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new to HF

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shores

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Hi all :)
I have been scanning for a few years, but only recently thought of getting into HF.
My scanner now does civ air but not mil air (not a whole lot around me to warrant it).
However, canadian and american air force/coast guard/navy use HF quite a bit on long trips and communicating back and forth on some exercises.

I am been reading up on USB/LSB/CW, and SSB.
Is SSB pretty important for listening to military HF?
The grundigs are popular but seem to not be that good.
Any $80-$150 good HF radios to start with that will do what I need?
I checked a few sites but their either just say x khz to 30mhz or "several main bands of HF"
I want to make sure I get the mil bands in between the amateur ones?

Thanks!
 

pathalogical

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I've been reading up on sw radios as well. I'm considering the Sangean ATS 909 because it has USB and LSB, necessary for most, if not all, military comms. The Source (formerly know as Radio Shack up here) sells the Grundig (Eton) S350DL, but does not have SSB capabilities. They do sell a few other sw, however the 909 has caught my attention so I really haven't looked at any others. This link should give you an idea of the freqs involved, http://www.monitoringtimes.com/html/mttopHF.html note the use of USB. Hope this helps.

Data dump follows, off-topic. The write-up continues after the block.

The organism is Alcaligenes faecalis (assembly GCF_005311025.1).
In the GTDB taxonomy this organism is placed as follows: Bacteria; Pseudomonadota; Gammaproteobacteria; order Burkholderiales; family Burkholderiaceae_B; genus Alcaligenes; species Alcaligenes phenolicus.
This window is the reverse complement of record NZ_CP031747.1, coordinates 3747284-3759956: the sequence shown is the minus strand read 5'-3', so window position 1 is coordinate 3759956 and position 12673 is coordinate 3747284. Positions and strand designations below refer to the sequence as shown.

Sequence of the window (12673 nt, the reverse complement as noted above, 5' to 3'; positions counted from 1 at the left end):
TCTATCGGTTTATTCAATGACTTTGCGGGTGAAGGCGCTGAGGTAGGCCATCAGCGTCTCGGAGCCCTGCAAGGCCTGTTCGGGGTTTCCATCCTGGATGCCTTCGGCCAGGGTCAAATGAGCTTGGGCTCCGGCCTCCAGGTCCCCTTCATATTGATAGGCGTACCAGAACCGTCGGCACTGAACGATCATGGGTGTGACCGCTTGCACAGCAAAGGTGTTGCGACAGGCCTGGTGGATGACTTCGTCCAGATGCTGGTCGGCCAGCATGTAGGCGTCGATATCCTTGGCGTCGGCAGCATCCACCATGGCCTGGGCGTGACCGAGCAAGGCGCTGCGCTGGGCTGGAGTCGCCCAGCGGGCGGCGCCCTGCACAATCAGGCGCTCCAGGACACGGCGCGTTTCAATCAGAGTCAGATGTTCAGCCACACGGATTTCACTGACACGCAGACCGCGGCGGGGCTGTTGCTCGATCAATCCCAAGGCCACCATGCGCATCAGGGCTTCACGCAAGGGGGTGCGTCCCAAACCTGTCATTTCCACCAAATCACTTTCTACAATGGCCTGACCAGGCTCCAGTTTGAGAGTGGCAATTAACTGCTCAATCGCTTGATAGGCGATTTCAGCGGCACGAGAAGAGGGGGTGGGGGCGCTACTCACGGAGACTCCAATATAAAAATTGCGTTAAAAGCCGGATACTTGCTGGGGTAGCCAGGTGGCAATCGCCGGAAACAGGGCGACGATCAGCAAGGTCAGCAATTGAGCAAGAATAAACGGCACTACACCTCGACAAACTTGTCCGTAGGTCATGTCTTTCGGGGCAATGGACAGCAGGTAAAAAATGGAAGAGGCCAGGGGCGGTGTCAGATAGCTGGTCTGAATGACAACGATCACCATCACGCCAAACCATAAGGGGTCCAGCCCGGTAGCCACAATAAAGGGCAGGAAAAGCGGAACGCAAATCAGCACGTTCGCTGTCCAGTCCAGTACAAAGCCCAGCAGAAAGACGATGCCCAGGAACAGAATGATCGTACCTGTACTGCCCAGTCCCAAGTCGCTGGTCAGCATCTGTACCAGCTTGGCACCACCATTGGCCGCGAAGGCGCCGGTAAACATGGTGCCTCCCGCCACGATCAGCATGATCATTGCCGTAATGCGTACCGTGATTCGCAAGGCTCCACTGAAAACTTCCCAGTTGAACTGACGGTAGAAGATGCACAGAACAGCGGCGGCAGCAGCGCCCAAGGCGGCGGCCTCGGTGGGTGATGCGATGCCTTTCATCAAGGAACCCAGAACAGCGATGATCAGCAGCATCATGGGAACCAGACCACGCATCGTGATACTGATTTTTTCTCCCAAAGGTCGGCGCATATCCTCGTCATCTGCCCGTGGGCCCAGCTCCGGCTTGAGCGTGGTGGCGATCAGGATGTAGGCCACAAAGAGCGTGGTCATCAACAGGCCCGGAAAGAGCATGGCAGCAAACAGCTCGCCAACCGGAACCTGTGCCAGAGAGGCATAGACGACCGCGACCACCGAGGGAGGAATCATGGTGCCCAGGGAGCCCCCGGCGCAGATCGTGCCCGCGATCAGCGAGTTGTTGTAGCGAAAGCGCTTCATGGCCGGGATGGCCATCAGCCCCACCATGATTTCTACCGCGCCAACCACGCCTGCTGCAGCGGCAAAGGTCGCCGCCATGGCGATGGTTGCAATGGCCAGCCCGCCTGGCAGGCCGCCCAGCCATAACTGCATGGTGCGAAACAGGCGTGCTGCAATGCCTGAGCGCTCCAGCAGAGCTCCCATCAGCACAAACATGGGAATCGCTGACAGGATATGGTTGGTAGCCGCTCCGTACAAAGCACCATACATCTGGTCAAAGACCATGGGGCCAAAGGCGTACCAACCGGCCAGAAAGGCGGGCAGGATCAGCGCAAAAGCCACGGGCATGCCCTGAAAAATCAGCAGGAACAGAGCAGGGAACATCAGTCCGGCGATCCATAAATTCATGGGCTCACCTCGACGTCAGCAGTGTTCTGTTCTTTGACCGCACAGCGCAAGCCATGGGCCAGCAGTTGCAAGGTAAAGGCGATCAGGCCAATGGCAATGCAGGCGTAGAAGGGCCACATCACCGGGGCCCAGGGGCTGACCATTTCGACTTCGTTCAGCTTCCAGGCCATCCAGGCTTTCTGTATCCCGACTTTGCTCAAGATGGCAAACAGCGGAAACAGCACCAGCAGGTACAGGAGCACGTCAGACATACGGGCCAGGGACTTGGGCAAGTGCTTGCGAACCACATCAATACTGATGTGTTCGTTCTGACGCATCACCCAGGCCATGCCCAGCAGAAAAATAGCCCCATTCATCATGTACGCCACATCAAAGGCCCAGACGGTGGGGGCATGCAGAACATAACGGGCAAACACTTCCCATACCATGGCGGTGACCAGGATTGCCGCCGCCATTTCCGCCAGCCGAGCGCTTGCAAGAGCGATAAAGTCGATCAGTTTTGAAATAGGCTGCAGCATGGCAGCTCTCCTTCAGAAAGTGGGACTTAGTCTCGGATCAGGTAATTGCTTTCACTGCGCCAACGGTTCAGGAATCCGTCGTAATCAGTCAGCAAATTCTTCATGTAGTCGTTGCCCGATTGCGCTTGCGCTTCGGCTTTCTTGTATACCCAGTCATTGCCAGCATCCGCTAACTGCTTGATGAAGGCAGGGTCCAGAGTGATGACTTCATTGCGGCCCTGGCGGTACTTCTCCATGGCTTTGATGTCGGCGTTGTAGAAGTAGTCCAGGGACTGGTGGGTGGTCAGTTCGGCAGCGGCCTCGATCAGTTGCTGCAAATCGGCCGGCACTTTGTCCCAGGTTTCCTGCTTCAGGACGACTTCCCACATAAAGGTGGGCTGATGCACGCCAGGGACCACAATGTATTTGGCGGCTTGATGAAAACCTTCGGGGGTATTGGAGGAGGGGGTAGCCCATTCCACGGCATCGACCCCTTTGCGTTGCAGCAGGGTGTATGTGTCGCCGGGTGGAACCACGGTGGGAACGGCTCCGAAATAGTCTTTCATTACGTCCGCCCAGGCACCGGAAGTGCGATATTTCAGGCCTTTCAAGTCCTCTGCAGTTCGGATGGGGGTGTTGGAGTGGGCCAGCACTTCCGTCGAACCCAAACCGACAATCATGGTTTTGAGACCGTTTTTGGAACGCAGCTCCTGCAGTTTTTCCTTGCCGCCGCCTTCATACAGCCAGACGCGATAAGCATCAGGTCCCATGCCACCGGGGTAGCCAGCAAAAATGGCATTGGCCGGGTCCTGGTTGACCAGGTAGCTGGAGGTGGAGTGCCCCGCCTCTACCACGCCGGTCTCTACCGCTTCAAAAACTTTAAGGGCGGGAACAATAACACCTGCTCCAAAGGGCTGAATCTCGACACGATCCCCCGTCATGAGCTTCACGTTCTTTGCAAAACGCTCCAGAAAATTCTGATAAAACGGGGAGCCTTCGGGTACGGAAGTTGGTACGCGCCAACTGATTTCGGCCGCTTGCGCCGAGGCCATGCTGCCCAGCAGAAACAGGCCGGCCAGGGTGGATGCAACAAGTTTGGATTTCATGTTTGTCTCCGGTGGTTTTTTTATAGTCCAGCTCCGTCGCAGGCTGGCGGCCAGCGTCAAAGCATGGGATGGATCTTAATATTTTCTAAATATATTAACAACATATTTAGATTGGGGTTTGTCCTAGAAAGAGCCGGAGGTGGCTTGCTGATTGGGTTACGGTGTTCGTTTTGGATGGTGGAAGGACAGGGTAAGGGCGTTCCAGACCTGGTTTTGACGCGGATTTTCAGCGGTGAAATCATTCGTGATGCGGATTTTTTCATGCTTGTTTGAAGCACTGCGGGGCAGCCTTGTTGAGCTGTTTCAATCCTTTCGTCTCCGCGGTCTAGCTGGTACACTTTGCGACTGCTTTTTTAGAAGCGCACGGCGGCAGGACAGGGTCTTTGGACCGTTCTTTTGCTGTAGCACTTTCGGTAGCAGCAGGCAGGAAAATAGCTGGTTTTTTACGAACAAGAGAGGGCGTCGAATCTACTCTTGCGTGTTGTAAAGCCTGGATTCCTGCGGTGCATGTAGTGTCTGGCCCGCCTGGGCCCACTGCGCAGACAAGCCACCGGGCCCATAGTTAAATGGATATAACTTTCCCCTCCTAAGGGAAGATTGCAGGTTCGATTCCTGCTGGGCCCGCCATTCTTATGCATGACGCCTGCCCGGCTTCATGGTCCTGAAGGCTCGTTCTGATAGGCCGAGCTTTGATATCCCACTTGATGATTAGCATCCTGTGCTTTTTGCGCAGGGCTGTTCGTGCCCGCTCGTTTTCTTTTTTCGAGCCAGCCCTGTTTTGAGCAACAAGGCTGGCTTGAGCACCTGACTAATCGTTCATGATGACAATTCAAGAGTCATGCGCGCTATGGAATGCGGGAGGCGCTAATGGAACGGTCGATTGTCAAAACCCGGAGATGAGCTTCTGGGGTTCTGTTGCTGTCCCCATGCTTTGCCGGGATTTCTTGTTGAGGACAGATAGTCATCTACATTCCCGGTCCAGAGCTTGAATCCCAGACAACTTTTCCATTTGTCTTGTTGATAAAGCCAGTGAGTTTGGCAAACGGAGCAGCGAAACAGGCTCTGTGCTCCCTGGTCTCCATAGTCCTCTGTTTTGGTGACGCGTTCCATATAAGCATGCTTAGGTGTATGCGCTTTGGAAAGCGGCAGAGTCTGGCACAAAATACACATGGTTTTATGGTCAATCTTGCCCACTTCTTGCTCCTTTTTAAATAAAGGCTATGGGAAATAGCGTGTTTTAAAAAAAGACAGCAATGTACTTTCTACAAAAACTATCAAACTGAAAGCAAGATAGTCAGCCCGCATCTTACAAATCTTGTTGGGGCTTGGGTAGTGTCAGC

shores

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that's the site I was using.
also http://www.canairradio.com with the HF links to canforces has all the specific canadian ones.

So USB/LSB uses upper and lower side bands. Are the ones with nothing beside them just CW conventional?
Do you have to use a switch to pick the different modes?

What uses SSB that would be worth the extra cash?

tnx.
 

pathalogical

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I'm familiar with the Canair link. Are you in somewhere Canada too ? Since you mentioned military HF in you first post, I would say that a SSB receiver is necessary for these types of communications and worth considering spending a couple of extra bucks. Hopefully other dx'ers can chime in with their experience and knowledge.
 

shores

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also near TO.
I thought SSB wasn't on any of those links for canada, but I guess they are used somewhat for the US?

I checked the 350, it doesn't have SSB.
I am currently looking at the KA1002 by Kaito, are these any good?
100 dollars, and it does SSB, and has external antenna jack and is all digital.
For 10 dollars more you can get the KA1003 which is a step up and does all that plus better tuning steps and longwave.
 

brandon

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Military communications on HF are in USB. If you want to hear them you must get a receiver than can do SSB.

LSB isn't used as much except for hams on 40m and below, CB'ers, and bootleg fishermen.
 

shores

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any radios at a decent price that anyone would suggest besides the one pathological had for 300?
SSB is a must.
 

ka3jjz